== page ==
In our experience, many investors globally tend to carry huge holdings in companies they are familiar with. Sometimes it is a local company they see on the nightly news. Sometimes it is their employer. Sometimes it is merely a firm from their country. Familiarity seems to give many people a sense of safety—they “know” firm XYZ, so it seems less risky. Yet we think there are potentially big problems with this, especially for those who own equities issued by their employer. No matter how familiar you are with a company, that doesn’t mean their shares are less risky than others’. Further, in our view, closeness to a company can mean your emotional attachment blinds you to those risks.
First, to be clear, we aren’t saying you should buy equities you are unfamiliar with. That would be bizarre! Researching to acquaint yourself with a firm, its business model, similar companies in its industry, major drivers (political and economic) affecting its business—and key risks to it—is a wise first step.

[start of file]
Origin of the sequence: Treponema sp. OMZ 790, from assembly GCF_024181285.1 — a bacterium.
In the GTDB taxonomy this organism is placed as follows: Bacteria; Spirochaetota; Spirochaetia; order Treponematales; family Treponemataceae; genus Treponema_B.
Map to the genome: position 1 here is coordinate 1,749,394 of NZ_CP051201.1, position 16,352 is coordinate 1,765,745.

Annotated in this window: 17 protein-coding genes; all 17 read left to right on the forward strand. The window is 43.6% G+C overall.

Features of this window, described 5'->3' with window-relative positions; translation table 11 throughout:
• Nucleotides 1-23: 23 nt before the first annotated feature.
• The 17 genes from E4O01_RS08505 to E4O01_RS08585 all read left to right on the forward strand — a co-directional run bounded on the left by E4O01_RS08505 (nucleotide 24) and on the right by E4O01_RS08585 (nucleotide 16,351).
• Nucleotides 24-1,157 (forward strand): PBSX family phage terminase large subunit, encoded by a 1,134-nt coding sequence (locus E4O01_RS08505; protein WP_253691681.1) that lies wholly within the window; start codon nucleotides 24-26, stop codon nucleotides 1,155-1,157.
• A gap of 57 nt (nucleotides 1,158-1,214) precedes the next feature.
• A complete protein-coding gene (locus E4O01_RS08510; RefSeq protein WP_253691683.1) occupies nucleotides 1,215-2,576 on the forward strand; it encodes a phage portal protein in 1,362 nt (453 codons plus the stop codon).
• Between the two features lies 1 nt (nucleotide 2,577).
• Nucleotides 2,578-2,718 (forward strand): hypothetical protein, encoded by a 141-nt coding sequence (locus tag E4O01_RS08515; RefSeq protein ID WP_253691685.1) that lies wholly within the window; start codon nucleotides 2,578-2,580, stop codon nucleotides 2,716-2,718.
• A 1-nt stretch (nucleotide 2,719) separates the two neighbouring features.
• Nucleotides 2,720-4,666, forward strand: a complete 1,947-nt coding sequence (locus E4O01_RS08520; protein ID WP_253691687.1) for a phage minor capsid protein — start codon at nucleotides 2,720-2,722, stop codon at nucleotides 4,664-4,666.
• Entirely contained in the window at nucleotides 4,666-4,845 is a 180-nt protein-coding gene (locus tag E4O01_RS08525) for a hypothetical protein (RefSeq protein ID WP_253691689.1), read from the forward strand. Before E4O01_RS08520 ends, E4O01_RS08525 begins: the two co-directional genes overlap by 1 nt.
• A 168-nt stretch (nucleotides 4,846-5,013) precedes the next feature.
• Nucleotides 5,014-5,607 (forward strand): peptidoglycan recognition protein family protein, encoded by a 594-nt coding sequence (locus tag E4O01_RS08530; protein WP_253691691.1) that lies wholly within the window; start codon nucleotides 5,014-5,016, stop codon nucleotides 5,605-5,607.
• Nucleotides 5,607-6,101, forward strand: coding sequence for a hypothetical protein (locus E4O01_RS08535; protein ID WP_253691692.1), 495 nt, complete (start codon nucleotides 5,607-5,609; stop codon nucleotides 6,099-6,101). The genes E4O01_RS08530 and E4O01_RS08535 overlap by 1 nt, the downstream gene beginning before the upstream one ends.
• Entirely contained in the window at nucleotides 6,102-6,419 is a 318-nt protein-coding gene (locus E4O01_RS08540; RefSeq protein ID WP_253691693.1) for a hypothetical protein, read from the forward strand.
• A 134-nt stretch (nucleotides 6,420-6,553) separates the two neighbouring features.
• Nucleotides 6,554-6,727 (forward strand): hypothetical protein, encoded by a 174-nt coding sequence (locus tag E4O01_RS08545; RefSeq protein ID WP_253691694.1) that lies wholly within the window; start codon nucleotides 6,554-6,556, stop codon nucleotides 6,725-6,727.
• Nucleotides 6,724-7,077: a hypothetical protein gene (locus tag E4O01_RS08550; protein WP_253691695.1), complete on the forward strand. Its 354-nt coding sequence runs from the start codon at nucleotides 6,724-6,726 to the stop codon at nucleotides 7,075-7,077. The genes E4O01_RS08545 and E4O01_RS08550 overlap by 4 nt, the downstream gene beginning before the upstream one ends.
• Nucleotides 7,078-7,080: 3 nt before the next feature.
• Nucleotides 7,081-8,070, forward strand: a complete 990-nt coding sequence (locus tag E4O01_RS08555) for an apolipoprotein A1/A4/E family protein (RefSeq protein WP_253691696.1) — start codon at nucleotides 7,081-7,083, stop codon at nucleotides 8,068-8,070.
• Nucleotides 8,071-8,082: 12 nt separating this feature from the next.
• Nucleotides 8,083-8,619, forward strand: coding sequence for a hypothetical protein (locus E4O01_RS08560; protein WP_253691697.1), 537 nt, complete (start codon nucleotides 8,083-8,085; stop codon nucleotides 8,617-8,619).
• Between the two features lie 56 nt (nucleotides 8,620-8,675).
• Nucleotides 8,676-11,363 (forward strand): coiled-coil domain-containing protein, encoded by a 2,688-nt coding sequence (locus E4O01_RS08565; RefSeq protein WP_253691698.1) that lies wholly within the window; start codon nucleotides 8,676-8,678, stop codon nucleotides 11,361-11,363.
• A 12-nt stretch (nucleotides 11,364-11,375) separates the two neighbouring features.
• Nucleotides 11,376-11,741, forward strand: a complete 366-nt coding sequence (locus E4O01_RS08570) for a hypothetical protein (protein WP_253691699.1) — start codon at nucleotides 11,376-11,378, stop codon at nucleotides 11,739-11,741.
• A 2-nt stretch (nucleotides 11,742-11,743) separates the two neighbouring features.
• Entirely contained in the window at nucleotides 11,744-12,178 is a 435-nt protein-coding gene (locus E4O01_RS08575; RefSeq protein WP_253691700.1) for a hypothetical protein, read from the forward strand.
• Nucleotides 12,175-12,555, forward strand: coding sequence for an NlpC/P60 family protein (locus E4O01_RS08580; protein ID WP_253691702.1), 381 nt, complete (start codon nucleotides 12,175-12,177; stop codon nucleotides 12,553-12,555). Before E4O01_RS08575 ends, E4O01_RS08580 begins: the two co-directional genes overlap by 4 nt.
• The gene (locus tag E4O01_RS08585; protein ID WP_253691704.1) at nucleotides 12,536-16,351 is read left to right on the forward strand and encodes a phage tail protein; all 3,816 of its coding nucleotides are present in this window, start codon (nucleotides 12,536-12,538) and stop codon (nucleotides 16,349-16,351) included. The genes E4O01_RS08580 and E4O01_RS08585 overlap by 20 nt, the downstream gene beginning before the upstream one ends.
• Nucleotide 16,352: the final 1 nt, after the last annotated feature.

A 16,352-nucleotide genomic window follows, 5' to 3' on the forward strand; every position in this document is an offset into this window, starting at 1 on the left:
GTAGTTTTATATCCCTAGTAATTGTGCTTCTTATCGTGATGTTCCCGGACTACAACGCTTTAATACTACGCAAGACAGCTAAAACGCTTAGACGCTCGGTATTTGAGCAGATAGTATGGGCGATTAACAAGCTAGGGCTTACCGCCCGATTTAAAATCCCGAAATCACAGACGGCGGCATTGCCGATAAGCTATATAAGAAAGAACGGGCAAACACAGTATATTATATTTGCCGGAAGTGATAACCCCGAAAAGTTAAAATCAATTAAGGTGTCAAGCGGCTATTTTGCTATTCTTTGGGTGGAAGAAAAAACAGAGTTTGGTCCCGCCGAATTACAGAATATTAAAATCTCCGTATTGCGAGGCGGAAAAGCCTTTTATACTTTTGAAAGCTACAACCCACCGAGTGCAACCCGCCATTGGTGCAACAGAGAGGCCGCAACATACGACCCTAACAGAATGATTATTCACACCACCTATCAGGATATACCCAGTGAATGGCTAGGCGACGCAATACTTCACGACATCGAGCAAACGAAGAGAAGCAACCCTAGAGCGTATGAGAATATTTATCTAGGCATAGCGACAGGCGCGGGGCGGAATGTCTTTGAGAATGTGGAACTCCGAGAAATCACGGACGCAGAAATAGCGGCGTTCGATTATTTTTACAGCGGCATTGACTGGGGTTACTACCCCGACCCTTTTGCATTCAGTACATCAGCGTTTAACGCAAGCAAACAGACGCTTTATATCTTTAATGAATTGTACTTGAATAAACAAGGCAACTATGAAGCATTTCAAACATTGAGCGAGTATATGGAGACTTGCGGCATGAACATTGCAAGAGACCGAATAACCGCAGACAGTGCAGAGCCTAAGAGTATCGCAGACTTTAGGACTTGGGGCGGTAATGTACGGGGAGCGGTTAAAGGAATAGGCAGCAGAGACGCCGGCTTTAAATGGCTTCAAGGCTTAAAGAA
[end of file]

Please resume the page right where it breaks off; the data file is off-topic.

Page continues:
But limiting yourself to companies that are near and dear to you isn’t so wise, in our view. There are 11 equity sectors in the market, each subject to slightly different drivers and inputs. Some are large, some small. Whilst you needn’t necessarily own companies in all to maintain adequate diversification, spreading your investments across most of the 11 can be wise. Further, within larger sectors, owning more than one firm seems sensible. For example, Financials firms are 16.7% of the MSCI World Index (an equity index measuring the performance of equities from 23 developed countries).i If you were to try to approximate this in your portfolio, owning only one firm could introduce a lot of single-company risk. Spreading holdings across multiple firms in such cases doesn’t eliminate all risk, but we think it does reduce the risk of something single-company specific hitting your portfolio hard.